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      CommentAuthoraef110
    • CommentTimeJul 26th 2011
     
    I have a little idea for importing HTML into Ulysses: Hyperlinks could automatically be formatted, e.g.:

    <a href="http://www.mywebsite.com">My link text</a>

    ... would become:

    [[1-http://www.mywebsite.com]] in the notes pane and:

    [[1-My link text]] in the editor window. (Tags could simply be numbered consecutively, skipping a number if a document already contains that tag.)

    Would such a script be of use to other users? It would also be possible to import more HTML tags, translating <strong> to **, etc., but such transformations are already possible using search and replace.


    Kind regards,

    Albert
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      CommentAuthorfbrault
    • CommentTimeJul 27th 2011
     
    Hi Albert,

    Well, could such a script also take an image link such as:

    <img src="images/example/IMAGMassModel.jpg" title="Fig. 1 Completed Massing Model" />

    and make it

    [[1]] in the editor window, and [[1-«imageData»- Completed Massing Model]] in the document notes pane?

    I would certainly use such a tool, since I have to enter hundreds of images in 2 places for each document.

    I haven't figured out how to direct input to specifically to the editor window, or say, to a new document notes pane.

    Regards,

    Frank Brault
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      CommentAuthoraef110
    • CommentTimeJul 27th 2011
     
    Hi Frank,

    Exactly. What I'm thinking is that there could be an HTML import module. I ended up writing a Python script to translate pages on my site from my pre-Ulysses days, but the links and images I had to do by hand. It was possible to create some shortcuts since it's simple text processing, but I did have to cut and paste each link and image into the notes pane by hand.

    Not everything would be translated. Ulysses currently doesn't support features such as tables, though this will no doubt change with 3.0 (or 2.1?).

    One simple change that would be very useful for websites would be the use of project notes for hyperlinks. Links are recycled over and over again throughout a large website, and it would be nice not to have to type them in for each document. Maybe I'm getting ahead of myself here, but it is something that's been mentioned before.

    Anyway, I (as but a hobby programmer) could write a basic HTML importer pretty easily in Python. I'll bet the wizards at the Soulmen could come up with something spectacular!


    Best,

    Albert
    •  
      CommentAuthorfbrault
    • CommentTimeJul 29th 2011 edited
     
    There are instances when such a tool would save me a lot of time.

    For me, the images are largely a manual affair. I haven't looked at the note structure inside the file package. Maybe I could create a hundred notes and then make an automator file that would place an incrementing UID text string and one image into each of the document note files.

    In your experience Albert, is there a practical limit to the number of images that a document can contain? I am getting upwards of 150 3-5 MB images and I am wondering if I will encounter issues eventually.

    I am working on an xml export template, but I must create an action for every Style that I use in the Ulysses project. This works for my current project, but the template is not dynamic in the sense of generating the current styles nor generalized, and so I will make a new template for every project. This only happens once per project.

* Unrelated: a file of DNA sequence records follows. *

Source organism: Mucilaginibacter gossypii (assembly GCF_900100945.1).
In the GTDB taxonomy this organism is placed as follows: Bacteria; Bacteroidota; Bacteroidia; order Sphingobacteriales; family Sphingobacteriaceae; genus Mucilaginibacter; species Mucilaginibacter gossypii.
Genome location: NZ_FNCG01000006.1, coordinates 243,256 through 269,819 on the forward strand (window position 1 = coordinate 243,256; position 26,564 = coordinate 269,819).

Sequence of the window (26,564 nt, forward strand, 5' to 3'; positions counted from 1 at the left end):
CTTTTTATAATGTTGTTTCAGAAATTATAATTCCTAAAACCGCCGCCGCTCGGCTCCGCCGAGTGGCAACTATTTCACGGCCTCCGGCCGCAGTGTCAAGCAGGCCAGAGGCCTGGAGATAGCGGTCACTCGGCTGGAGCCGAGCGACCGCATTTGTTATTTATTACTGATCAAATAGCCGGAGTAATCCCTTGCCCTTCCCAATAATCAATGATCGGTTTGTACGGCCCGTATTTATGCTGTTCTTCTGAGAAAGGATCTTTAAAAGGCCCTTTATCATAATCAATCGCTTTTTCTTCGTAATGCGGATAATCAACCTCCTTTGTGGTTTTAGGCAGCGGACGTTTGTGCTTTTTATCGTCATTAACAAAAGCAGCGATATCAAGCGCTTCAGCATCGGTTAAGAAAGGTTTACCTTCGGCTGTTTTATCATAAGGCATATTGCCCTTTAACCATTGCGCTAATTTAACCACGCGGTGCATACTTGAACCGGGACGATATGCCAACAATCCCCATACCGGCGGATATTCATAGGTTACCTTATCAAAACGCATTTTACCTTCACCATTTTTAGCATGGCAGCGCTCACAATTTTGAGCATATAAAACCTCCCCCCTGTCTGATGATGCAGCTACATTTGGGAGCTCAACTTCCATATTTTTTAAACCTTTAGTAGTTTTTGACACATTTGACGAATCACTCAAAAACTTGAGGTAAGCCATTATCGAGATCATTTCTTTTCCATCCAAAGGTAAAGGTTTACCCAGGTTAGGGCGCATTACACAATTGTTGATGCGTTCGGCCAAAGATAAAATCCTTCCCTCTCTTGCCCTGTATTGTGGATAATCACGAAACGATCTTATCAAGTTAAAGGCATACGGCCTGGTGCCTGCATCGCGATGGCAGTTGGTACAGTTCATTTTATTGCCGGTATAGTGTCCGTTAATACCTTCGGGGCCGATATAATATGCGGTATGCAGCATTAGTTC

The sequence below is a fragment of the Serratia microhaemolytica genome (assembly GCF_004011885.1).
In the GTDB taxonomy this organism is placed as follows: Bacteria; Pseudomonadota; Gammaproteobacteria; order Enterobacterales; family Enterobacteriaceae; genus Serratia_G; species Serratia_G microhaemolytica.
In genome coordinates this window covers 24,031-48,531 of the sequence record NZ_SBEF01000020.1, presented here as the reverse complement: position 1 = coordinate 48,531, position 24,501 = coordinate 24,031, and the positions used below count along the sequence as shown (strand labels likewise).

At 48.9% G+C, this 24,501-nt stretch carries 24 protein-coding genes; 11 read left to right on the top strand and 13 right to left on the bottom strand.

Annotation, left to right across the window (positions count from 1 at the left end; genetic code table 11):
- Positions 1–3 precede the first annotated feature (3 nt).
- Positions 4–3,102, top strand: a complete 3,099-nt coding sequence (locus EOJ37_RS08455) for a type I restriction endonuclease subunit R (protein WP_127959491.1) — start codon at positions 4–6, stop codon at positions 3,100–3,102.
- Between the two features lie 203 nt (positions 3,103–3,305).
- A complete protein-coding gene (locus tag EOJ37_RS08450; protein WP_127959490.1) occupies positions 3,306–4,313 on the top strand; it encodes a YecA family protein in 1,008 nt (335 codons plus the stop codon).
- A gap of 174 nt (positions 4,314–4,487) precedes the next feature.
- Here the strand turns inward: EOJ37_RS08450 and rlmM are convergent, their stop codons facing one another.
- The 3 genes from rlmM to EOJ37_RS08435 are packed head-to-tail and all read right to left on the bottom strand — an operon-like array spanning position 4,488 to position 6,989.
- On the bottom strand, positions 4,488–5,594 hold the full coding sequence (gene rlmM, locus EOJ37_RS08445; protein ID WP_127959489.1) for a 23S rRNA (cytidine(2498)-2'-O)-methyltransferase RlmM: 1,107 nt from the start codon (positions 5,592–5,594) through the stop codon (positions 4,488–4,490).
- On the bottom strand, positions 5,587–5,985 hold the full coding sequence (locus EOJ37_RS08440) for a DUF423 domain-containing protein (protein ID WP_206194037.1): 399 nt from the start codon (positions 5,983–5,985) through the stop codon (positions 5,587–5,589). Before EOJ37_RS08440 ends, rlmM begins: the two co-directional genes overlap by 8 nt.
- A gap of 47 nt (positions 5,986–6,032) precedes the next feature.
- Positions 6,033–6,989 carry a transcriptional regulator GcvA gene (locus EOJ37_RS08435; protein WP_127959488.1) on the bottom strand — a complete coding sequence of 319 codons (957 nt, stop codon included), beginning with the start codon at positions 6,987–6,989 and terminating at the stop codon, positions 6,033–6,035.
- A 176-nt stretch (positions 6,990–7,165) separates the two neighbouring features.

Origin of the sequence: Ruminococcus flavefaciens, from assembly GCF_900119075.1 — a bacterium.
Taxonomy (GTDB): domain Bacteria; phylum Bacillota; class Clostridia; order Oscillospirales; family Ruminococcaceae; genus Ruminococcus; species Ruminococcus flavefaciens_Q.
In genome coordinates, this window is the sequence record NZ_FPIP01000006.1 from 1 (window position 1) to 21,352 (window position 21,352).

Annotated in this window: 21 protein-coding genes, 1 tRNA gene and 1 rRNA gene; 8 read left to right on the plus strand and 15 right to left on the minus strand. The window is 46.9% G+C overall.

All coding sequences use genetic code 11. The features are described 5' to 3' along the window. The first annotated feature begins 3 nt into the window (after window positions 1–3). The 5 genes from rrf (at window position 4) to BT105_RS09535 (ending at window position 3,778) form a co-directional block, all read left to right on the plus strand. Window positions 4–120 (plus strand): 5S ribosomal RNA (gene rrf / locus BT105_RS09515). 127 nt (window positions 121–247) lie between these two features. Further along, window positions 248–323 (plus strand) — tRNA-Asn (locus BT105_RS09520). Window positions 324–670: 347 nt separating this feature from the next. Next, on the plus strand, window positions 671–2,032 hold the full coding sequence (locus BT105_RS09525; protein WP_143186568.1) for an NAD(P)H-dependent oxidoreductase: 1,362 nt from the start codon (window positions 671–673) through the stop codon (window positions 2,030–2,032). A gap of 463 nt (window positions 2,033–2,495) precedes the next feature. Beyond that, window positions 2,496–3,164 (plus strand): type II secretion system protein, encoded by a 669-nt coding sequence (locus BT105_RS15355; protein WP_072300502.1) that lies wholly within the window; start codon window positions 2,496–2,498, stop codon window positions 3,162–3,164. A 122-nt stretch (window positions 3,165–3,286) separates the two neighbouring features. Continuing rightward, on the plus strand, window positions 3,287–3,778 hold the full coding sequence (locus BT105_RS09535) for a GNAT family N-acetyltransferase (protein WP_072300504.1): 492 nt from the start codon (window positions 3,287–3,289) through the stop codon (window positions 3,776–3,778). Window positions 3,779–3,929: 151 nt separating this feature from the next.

Thanks,

    Frank Brault
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      CommentAuthorgoetz
    • CommentTimeJul 30th 2011
     
    Hello Albert and Frank,

    in my opinion, the issue with creating such an importer is that each webpage has a certain structure, and people are using different kinds of tags. For instance, one may be using the alt tag of an image, another one is using the title tag, and so on. Additionally, the placeholders in Style Actions of the WebExport are very flexible. By default, the Image action has the following Note format: {{key}}-{{image.data}}-{{description}}. What if the format would be different? (e.g., with an added alt tag placeholder?) What if there are multiple Image actions (one for small images inside the text and one for large images between paragraphs)? Writing a customized Python script which parses the HTML files to be imported would be much simpler.

    By the way, Ulysses has an open Project format, that means you can simply Ctrl-click your Project file, and select "Show Package Contents" to see what a project looks like from the inside. Each Document has a folder, and each document has one or more Notes files (stored in Rich Text Format). Be sure to back up your Project before modifying its file contents ;)

    Cheers, Götz
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      CommentAuthoraef110
    • CommentTimeAug 10th 2011
     
    Hello Götz,

    You wrote: "Writing a customized Python script which parses the HTML files to be imported would be much simpler."

    That's what I did to import my website to Ulysses. There was still manual work to be done, such as formatting hyperlinks as notes, but I probably could have programmed the script to modify the Ulysses project file directly had I played with it long enough. (Sometimes it's still more efficient to do a task by hand!)

    I couldn't be happier now that my website "lives" in Ulysses. It makes managing and updating the site and finding keyword references, etc., incredibly fast and easy.


    Kind regards,

    Albert